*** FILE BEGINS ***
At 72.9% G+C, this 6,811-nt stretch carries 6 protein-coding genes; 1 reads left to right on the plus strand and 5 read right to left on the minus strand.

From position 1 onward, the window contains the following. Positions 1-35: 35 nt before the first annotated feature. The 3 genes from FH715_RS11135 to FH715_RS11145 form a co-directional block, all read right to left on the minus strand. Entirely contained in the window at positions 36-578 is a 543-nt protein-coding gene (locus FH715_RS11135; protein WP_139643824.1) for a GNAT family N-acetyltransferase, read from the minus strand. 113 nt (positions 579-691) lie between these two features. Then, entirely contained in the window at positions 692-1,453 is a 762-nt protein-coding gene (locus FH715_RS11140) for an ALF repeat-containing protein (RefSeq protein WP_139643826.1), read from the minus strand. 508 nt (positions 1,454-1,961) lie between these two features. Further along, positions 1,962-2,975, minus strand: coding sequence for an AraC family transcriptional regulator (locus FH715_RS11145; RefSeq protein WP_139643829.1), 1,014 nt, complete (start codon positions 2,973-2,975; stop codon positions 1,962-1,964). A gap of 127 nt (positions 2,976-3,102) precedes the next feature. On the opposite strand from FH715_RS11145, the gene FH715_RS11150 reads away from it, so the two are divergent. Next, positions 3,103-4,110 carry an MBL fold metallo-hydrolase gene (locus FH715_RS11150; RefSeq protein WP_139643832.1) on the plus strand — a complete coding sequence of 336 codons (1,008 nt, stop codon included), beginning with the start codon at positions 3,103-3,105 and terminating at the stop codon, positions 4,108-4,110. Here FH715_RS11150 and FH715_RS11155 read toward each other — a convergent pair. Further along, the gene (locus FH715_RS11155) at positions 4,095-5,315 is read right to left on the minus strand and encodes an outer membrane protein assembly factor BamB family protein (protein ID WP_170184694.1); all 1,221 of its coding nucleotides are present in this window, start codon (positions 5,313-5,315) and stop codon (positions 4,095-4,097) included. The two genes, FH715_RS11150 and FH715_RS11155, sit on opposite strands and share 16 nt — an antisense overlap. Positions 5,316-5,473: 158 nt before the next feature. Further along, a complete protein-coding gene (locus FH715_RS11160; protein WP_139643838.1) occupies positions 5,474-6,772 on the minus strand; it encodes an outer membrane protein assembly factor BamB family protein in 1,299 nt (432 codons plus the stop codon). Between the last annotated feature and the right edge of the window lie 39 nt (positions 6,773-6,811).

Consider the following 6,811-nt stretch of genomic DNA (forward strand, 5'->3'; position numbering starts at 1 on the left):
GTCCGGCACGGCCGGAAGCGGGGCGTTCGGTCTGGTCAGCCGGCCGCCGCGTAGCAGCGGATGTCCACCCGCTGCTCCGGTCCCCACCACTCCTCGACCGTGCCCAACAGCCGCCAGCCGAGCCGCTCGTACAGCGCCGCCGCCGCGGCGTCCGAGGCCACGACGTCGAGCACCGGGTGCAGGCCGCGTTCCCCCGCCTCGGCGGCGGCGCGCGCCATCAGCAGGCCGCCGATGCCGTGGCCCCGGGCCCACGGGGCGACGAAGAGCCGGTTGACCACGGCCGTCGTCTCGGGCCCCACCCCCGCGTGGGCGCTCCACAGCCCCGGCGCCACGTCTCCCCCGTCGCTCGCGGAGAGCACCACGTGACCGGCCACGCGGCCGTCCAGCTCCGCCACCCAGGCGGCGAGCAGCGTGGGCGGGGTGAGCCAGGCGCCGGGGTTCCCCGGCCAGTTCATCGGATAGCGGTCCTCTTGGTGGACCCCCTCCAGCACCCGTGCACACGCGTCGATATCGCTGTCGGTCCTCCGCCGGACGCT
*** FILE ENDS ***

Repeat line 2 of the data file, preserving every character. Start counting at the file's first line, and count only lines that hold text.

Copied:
From position 1 onward, the window contains the following. Positions 1-35: 35 nt before the first annotated feature. The 3 genes from FH715_RS11135 to FH715_RS11145 form a co-directional block, all read right to left on the minus strand. Entirely contained in the window at positions 36-578 is a 543-nt protein-coding gene (locus FH715_RS11135; protein WP_139643824.1) for a GNAT family N-acetyltransferase, read from the minus strand. 113 nt (positions 579-691) lie between these two features. Then, entirely contained in the window at positions 692-1,453 is a 762-nt protein-coding gene (locus FH715_RS11140) for an ALF repeat-containing protein (RefSeq protein WP_139643826.1), read from the minus strand. 508 nt (positions 1,454-1,961) lie between these two features. Further along, positions 1,962-2,975, minus strand: coding sequence for an AraC family transcriptional regulator (locus FH715_RS11145; RefSeq protein WP_139643829.1), 1,014 nt, complete (start codon positions 2,973-2,975; stop codon positions 1,962-1,964). A gap of 127 nt (positions 2,976-3,102) precedes the next feature. On the opposite strand from FH715_RS11145, the gene FH715_RS11150 reads away from it, so the two are divergent. Next, positions 3,103-4,110 carry an MBL fold metallo-hydrolase gene (locus FH715_RS11150; RefSeq protein WP_139643832.1) on the plus strand — a complete coding sequence of 336 codons (1,008 nt, stop codon included), beginning with the start codon at positions 3,103-3,105 and terminating at the stop codon, positions 4,108-4,110. Here FH715_RS11150 and FH715_RS11155 read toward each other — a convergent pair. Further along, the gene (locus FH715_RS11155) at positions 4,095-5,315 is read right to left on the minus strand and encodes an outer membrane protein assembly factor BamB family protein (protein ID WP_170184694.1); all 1,221 of its coding nucleotides are present in this window, start codon (positions 5,313-5,315) and stop codon (positions 4,095-4,097) included. The two genes, FH715_RS11150 and FH715_RS11155, sit on opposite strands and share 16 nt — an antisense overlap. Positions 5,316-5,473: 158 nt before the next feature. Further along, a complete protein-coding gene (locus FH715_RS11160; protein WP_139643838.1) occupies positions 5,474-6,772 on the minus strand; it encodes an outer membrane protein assembly factor BamB family protein in 1,299 nt (432 codons plus the stop codon). Between the last annotated feature and the right edge of the window lie 39 nt (positions 6,773-6,811).